Monday, July 8, 2013

189/365 One Flower

"Crepe Myrtle"

I probably shouldn't say this, but I am getting tired of taking and looking at pictures of flowers.  Don't get my wrong, I think flowers are beautiful, but there comes a point where I just want to enjoy the real thing rather than photograph them.  The only reason that I attempted today's prompt rather than going off on my own tangent was that it encouraged us to photograph a single flower from a different or unique perspective.   Perhaps this is because we are all getting tired of taking pictures of flowers and need something to maintain the interest.

We don't have any annual flowers planted.  I had good intentions, but I just never got there.  I don't know where my time has gone, but it definitely has not been spent gardening!  The only flowering anything that we have in the yard right now is the crepe myrtle out front.  It became the subject.

Though it was miserably hot and the air seemed perfectly still when we were out running errands this afternoon, by the time I decided to work on today's photo, there was just enough breeze to make shooting up at the branches a challenge with regard to focus.

I do like the above photo.  Most often it is the bright pink petals of the crepe myrtle that draws my attention.  The yellow in the middle is a nice contrast to all of the pink.  In the photo below, though it includes a whole flower, I was also drawn to the yellow in this one.  To me, it looks like the outline of a heart.  (I also see animals and people in rocks and clouds.)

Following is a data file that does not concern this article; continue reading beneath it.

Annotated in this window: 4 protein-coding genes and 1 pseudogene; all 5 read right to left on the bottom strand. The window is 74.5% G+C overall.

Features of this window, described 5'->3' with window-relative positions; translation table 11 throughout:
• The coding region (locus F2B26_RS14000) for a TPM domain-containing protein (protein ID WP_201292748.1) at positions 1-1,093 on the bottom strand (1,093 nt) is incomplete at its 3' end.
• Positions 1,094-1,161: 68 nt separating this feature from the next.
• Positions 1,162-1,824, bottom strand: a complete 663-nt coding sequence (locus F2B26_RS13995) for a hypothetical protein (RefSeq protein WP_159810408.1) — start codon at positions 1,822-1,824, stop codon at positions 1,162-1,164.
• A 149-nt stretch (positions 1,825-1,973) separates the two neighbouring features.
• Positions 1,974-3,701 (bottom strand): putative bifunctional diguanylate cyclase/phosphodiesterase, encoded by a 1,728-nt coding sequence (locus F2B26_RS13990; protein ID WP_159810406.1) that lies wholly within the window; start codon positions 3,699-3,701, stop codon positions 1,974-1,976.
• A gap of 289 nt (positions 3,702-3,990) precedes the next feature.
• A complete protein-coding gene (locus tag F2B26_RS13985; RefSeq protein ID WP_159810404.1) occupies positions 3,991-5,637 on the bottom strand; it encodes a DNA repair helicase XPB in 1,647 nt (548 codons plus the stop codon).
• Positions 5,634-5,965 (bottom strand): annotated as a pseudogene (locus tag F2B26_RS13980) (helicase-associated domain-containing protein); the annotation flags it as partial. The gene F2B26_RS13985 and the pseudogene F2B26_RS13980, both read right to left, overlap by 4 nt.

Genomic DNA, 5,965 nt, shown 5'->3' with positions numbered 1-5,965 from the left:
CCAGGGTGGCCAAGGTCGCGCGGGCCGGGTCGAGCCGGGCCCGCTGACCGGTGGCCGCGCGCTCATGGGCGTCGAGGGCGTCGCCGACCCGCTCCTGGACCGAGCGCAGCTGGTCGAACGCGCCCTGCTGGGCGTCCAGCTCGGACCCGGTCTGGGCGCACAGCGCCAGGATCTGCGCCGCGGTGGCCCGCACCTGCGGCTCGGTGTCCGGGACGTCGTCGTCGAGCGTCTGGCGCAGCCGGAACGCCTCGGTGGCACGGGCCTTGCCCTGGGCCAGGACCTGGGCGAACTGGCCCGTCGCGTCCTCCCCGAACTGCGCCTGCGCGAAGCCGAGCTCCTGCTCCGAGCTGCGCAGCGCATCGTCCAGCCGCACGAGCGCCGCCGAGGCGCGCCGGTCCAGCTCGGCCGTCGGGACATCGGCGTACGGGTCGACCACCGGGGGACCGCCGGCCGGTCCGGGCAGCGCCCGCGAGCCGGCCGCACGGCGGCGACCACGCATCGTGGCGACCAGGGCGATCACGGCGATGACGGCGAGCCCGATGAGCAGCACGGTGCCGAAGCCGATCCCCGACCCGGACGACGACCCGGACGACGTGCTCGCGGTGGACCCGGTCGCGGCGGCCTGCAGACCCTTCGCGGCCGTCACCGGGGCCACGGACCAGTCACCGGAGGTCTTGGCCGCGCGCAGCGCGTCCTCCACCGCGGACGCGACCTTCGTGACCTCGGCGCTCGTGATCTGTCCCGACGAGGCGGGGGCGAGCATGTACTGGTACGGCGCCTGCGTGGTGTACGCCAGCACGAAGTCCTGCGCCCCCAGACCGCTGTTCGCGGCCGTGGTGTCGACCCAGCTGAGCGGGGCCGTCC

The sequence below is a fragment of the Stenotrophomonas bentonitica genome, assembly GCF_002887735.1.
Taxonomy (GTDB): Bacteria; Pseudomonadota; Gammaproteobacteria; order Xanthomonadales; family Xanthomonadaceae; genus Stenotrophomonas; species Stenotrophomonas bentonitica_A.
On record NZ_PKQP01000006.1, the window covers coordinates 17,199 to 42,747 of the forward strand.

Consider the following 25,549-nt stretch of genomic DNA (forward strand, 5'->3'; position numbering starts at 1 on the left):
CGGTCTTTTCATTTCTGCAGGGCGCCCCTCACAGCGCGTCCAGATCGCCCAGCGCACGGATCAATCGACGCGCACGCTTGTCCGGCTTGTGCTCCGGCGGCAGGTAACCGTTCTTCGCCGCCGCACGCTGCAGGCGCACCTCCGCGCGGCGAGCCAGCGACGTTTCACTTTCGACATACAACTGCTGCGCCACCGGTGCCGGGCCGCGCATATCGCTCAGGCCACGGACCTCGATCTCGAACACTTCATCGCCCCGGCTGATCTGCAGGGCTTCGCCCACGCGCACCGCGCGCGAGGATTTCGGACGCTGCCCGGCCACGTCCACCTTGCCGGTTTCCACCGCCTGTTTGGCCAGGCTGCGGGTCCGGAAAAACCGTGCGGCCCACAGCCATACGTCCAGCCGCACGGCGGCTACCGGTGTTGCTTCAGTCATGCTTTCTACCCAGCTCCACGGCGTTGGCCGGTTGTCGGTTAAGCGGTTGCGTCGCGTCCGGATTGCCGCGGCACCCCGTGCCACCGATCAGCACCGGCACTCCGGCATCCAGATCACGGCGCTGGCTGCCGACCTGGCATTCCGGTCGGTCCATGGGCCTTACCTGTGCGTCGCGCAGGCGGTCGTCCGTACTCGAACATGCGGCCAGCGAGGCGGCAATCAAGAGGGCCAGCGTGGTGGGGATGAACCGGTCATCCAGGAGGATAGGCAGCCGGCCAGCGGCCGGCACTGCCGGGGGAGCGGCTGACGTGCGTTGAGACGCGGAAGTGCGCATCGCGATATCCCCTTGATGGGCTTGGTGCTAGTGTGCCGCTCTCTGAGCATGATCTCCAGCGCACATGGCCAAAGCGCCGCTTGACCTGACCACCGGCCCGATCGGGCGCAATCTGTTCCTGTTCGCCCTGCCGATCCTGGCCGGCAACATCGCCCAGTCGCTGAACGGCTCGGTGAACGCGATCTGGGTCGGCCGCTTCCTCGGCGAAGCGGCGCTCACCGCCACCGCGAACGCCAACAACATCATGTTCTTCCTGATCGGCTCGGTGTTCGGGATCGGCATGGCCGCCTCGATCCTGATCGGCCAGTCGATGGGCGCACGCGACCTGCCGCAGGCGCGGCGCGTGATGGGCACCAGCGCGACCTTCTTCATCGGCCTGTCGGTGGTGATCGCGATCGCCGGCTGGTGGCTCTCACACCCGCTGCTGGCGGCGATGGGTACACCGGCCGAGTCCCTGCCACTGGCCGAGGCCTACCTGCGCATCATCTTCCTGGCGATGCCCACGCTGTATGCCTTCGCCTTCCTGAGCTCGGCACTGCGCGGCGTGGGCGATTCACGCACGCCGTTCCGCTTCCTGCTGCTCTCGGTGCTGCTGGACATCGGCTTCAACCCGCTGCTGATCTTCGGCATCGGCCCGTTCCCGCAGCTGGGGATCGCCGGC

"More Crepe Myrtle"

This morning at school, one of my students was lamenting her upcoming twenty second birthday, mourning over the fact that she is getting "so old."  Another older student (one who is older than I am) and I gave her the encouraging news that despite what the media and the cosmetics industry tell us, aging is not so bad.  In fact, life gets better, at least it has for me so far.  Yes, there are aches and pains, I don't move as fast and you do start to experience more losses, but those things are going to happen whether you embrace the aging process or not.  Growing older is well worth the trade off for being back at the stage where I was trying to figure out who I am, what I want and how I am going to get and become those things.  

Of all the things that I have learned in my fifty-plus years, the most important is that beauty resides on the inside and not the outside and that it cannot be contained in any one definition.

"Heather and Hume"

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